Single thread benchmarking with clock64()

I recently read this paper:

on additional cost of threads divergence in loops.
clock64() function was used to measure processing times like this:
(with some simplifications but M may be different for each thread)

int M = limits[threadIdx.x];
llong start = clock64();
for (int i = 0; i < M; i++) 
    sum += EXPR_INNER;
llong stop = clock64();
timer[2 * tid] = start;
timer[2 * tid + 1] = stop;

The question is: if we consider just the threads inside one warp, will stop contain different values for each thread or the same?
If all the threads follow the loop to the very end, even when some are not doing anything, then they should reach the clock64() line in the very same moment…

Yes, correct. All threads in a warp should read the same value for clock64() in line 5 of your code. Did you try it?

The warp will keep looping in statements 3 and 4 until all threads have reached their M limit. Then all threads will reach line 5 and all threads will receive the same clock64() value in their own “stop” variable.

But even that is not guaranteed, just likely. Be careful with clock() and clock64() since the compiler may reorder instructions and you may not be measuring exactly before and after the loop. Check the SASS assembly output to make sure the clock() calls have indeed properly bracketed the loop.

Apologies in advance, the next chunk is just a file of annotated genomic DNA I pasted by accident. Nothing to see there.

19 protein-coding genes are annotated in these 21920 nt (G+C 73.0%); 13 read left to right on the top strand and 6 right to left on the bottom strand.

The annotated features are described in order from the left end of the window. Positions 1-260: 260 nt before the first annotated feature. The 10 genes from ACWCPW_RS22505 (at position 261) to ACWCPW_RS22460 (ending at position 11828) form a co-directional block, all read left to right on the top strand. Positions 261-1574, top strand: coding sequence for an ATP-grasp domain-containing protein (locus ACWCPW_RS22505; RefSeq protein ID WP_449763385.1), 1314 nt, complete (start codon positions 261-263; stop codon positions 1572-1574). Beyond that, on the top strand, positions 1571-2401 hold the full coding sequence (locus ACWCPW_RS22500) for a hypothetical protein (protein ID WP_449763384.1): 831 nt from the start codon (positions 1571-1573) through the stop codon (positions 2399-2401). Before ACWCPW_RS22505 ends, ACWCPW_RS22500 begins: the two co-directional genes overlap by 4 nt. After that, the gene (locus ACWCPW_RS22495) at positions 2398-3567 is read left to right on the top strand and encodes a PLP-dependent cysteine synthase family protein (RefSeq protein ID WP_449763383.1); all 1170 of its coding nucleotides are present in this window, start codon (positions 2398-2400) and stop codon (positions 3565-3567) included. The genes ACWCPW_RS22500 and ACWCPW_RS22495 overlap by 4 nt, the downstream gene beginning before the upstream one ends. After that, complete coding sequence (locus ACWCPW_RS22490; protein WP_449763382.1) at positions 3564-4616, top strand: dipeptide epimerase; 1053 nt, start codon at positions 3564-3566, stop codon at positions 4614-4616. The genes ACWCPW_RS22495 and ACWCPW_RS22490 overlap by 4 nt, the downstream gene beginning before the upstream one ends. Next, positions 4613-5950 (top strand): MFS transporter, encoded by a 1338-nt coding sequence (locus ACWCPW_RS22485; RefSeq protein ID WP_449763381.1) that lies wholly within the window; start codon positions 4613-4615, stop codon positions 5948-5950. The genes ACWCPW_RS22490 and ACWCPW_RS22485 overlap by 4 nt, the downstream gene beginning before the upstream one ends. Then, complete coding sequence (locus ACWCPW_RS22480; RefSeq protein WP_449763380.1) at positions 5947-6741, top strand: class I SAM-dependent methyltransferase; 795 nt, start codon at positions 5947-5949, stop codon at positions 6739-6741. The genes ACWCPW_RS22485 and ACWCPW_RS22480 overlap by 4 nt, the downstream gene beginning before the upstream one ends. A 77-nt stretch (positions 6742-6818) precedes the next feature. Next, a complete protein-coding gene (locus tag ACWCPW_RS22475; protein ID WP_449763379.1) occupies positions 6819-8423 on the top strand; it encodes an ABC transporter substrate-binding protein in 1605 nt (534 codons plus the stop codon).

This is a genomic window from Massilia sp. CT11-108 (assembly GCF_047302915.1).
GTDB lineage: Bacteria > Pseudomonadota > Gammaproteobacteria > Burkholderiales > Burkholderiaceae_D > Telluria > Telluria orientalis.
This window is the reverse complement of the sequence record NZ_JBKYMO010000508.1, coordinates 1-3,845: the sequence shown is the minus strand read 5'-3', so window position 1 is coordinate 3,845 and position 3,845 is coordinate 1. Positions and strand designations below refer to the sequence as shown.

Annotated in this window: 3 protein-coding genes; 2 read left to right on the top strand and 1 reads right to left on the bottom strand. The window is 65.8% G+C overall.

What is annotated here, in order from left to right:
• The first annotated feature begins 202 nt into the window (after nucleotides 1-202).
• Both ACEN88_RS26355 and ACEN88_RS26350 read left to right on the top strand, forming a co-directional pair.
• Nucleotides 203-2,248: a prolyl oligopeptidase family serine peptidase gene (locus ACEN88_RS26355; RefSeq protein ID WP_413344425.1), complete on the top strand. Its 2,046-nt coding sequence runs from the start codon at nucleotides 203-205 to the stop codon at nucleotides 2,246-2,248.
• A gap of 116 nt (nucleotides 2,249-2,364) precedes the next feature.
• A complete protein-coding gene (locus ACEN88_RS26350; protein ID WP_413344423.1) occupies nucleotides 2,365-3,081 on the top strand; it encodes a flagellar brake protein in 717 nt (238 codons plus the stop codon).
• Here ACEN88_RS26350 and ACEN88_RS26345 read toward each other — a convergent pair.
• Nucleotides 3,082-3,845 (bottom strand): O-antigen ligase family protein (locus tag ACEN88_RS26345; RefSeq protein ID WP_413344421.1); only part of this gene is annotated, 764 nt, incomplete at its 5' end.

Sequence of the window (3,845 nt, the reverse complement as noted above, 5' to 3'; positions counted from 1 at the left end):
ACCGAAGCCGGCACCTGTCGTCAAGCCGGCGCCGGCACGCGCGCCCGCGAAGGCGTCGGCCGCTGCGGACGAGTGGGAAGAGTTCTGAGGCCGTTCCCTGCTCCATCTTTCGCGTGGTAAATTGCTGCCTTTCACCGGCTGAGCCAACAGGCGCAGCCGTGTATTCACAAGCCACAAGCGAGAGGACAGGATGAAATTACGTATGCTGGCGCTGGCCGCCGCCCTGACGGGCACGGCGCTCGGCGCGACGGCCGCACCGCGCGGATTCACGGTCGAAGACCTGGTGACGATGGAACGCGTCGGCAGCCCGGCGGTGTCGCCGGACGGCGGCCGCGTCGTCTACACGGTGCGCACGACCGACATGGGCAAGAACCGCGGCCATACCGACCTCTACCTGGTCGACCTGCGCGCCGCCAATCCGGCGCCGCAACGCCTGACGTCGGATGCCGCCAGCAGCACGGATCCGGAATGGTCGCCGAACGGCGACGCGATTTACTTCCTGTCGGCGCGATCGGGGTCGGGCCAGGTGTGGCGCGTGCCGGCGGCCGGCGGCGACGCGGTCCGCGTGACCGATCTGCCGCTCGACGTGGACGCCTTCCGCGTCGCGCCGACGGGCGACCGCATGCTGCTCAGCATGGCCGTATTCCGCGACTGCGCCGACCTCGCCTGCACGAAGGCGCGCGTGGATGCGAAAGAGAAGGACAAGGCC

Finally, remember the change in clock64() is not “the number of clocks the warp took to execute the loop.” It’s the number of clocks between the times the multiprocessor queried the clock counters, which includes ALL the multiprocessor’s blocks and warps. It’s still useful for both throughput and latency timing, you just have to be careful.

I did some experiments with a little more complicated code and more branching, mostly ifs.
To visualise the results I plot two values for each thread separately. Red points indicate start clock value and blue for stop clock.
You can see first 200 threads clearly divided into several warps.
I am surprised that threads in a single warp get different stop readings.
Is this the mentioned effect of compiler optimizations?

Whether all threads in a warp receive the same value for stop would depend on where ptxas chooses to place the synchronization point. If, for whater reason, it places the synchronization point after the seconds clock64() call, results may differ per warp.

Can you post your full code for the kernel? What compute capability are you running on?

Surely, I know that the results between warps will be different the question is why the measurements within single warp differ between threads.

Unfortunately I cannot paste here my exact code but it is based on a sample above. The only difference is that between measurements the loop is more complicated and several memory operations are done.

This was run on Tesla C2070M with CC=2 and using CUDA 7.5.